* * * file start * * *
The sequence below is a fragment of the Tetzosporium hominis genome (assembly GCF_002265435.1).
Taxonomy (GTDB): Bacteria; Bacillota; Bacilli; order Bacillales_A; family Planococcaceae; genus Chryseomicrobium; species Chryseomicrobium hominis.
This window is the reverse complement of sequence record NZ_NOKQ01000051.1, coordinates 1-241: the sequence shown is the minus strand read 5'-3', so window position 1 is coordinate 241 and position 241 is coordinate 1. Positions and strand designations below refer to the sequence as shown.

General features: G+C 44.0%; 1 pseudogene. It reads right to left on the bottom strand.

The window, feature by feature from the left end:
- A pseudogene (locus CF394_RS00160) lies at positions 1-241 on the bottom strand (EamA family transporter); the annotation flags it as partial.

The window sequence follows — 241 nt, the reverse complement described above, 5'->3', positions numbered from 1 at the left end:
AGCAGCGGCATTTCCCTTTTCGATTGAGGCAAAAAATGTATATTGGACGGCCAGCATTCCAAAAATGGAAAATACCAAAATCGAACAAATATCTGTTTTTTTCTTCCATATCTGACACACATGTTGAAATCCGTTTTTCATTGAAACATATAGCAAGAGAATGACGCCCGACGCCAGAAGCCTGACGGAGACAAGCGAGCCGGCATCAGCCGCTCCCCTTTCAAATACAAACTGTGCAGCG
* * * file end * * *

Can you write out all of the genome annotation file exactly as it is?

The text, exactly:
The sequence below is a fragment of the Tetzosporium hominis genome (assembly GCF_002265435.1).
Taxonomy (GTDB): Bacteria; Bacillota; Bacilli; order Bacillales_A; family Planococcaceae; genus Chryseomicrobium; species Chryseomicrobium hominis.
This window is the reverse complement of sequence record NZ_NOKQ01000051.1, coordinates 1-241: the sequence shown is the minus strand read 5'-3', so window position 1 is coordinate 241 and position 241 is coordinate 1. Positions and strand designations below refer to the sequence as shown.

General features: G+C 44.0%; 1 pseudogene. It reads right to left on the bottom strand.

The window, feature by feature from the left end:
- A pseudogene (locus CF394_RS00160) lies at positions 1-241 on the bottom strand (EamA family transporter); the annotation flags it as partial.

The window sequence follows — 241 nt, the reverse complement described above, 5'->3', positions numbered from 1 at the left end:
AGCAGCGGCATTTCCCTTTTCGATTGAGGCAAAAAATGTATATTGGACGGCCAGCATTCCAAAAATGGAAAATACCAAAATCGAACAAATATCTGTTTTTTTCTTCCATATCTGACACACATGTTGAAATCCGTTTTTCATTGAAACATATAGCAAGAGAATGACGCCCGACGCCAGAAGCCTGACGGAGACAAGCGAGCCGGCATCAGCCGCTCCCCTTTCAAATACAAACTGTGCAGCG